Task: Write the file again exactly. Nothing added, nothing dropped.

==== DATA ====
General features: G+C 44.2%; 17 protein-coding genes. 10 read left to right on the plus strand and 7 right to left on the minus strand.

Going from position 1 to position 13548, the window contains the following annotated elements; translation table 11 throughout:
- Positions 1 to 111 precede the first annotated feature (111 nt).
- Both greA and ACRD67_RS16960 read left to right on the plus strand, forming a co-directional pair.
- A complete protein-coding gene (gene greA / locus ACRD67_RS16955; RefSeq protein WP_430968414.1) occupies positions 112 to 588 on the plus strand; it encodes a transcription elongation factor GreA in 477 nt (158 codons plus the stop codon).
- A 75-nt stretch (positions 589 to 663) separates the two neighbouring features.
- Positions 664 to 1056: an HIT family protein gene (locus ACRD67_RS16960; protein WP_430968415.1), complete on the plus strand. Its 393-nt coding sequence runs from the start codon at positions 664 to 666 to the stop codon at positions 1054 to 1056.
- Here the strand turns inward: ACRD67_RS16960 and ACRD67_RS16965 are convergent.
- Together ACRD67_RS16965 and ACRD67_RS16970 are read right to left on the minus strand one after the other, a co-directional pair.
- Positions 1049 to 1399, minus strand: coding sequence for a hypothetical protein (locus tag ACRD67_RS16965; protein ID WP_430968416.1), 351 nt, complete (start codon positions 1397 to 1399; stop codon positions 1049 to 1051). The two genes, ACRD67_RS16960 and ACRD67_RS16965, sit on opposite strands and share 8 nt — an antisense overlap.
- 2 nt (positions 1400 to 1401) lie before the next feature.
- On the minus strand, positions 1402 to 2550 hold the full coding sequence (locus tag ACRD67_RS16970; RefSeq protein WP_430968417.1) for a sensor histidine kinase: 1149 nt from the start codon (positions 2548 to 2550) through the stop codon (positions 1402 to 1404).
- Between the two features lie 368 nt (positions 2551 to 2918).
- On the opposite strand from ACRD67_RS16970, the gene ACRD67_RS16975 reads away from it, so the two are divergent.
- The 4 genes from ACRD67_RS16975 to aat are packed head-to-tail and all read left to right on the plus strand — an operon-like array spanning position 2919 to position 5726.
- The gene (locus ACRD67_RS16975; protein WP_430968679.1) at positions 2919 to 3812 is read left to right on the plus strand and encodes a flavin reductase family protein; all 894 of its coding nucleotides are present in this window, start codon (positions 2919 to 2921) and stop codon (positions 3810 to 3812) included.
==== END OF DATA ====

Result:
General features: G+C 44.2%; 17 protein-coding genes. 10 read left to right on the plus strand and 7 right to left on the minus strand.

Going from position 1 to position 13548, the window contains the following annotated elements; translation table 11 throughout:
- Positions 1 to 111 precede the first annotated feature (111 nt).
- Both greA and ACRD67_RS16960 read left to right on the plus strand, forming a co-directional pair.
- A complete protein-coding gene (gene greA / locus ACRD67_RS16955; RefSeq protein WP_430968414.1) occupies positions 112 to 588 on the plus strand; it encodes a transcription elongation factor GreA in 477 nt (158 codons plus the stop codon).
- A 75-nt stretch (positions 589 to 663) separates the two neighbouring features.
- Positions 664 to 1056: an HIT family protein gene (locus ACRD67_RS16960; protein WP_430968415.1), complete on the plus strand. Its 393-nt coding sequence runs from the start codon at positions 664 to 666 to the stop codon at positions 1054 to 1056.
- Here the strand turns inward: ACRD67_RS16960 and ACRD67_RS16965 are convergent.
- Together ACRD67_RS16965 and ACRD67_RS16970 are read right to left on the minus strand one after the other, a co-directional pair.
- Positions 1049 to 1399, minus strand: coding sequence for a hypothetical protein (locus tag ACRD67_RS16965; protein ID WP_430968416.1), 351 nt, complete (start codon positions 1397 to 1399; stop codon positions 1049 to 1051). The two genes, ACRD67_RS16960 and ACRD67_RS16965, sit on opposite strands and share 8 nt — an antisense overlap.
- 2 nt (positions 1400 to 1401) lie before the next feature.
- On the minus strand, positions 1402 to 2550 hold the full coding sequence (locus tag ACRD67_RS16970; RefSeq protein WP_430968417.1) for a sensor histidine kinase: 1149 nt from the start codon (positions 2548 to 2550) through the stop codon (positions 1402 to 1404).
- Between the two features lie 368 nt (positions 2551 to 2918).
- On the opposite strand from ACRD67_RS16970, the gene ACRD67_RS16975 reads away from it, so the two are divergent.
- The 4 genes from ACRD67_RS16975 to aat are packed head-to-tail and all read left to right on the plus strand — an operon-like array spanning position 2919 to position 5726.
- The gene (locus ACRD67_RS16975; protein WP_430968679.1) at positions 2919 to 3812 is read left to right on the plus strand and encodes a flavin reductase family protein; all 894 of its coding nucleotides are present in this window, start codon (positions 2919 to 2921) and stop codon (positions 3810 to 3812) included.